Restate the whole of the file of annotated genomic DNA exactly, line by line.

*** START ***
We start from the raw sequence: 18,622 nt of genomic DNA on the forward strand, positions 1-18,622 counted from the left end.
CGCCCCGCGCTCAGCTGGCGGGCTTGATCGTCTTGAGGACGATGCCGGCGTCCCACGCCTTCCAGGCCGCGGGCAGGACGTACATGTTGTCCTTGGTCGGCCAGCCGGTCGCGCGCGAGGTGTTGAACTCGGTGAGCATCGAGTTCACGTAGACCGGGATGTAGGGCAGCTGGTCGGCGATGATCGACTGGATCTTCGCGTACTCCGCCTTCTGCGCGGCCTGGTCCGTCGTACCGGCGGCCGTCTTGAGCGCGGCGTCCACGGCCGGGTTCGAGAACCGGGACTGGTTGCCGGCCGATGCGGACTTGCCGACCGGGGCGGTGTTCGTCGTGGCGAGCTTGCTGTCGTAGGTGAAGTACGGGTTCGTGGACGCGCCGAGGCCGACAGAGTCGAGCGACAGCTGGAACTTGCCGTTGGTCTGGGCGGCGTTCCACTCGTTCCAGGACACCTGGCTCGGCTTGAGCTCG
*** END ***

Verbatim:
We start from the raw sequence: 18,622 nt of genomic DNA on the forward strand, positions 1-18,622 counted from the left end.
CGCCCCGCGCTCAGCTGGCGGGCTTGATCGTCTTGAGGACGATGCCGGCGTCCCACGCCTTCCAGGCCGCGGGCAGGACGTACATGTTGTCCTTGGTCGGCCAGCCGGTCGCGCGCGAGGTGTTGAACTCGGTGAGCATCGAGTTCACGTAGACCGGGATGTAGGGCAGCTGGTCGGCGATGATCGACTGGATCTTCGCGTACTCCGCCTTCTGCGCGGCCTGGTCCGTCGTACCGGCGGCCGTCTTGAGCGCGGCGTCCACGGCCGGGTTCGAGAACCGGGACTGGTTGCCGGCCGATGCGGACTTGCCGACCGGGGCGGTGTTCGTCGTGGCGAGCTTGCTGTCGTAGGTGAAGTACGGGTTCGTGGACGCGCCGAGGCCGACAGAGTCGAGCGACAGCTGGAACTTGCCGTTGGTCTGGGCGGCGTTCCACTCGTTCCAGGACACCTGGCTCGGCTTGAGCTCG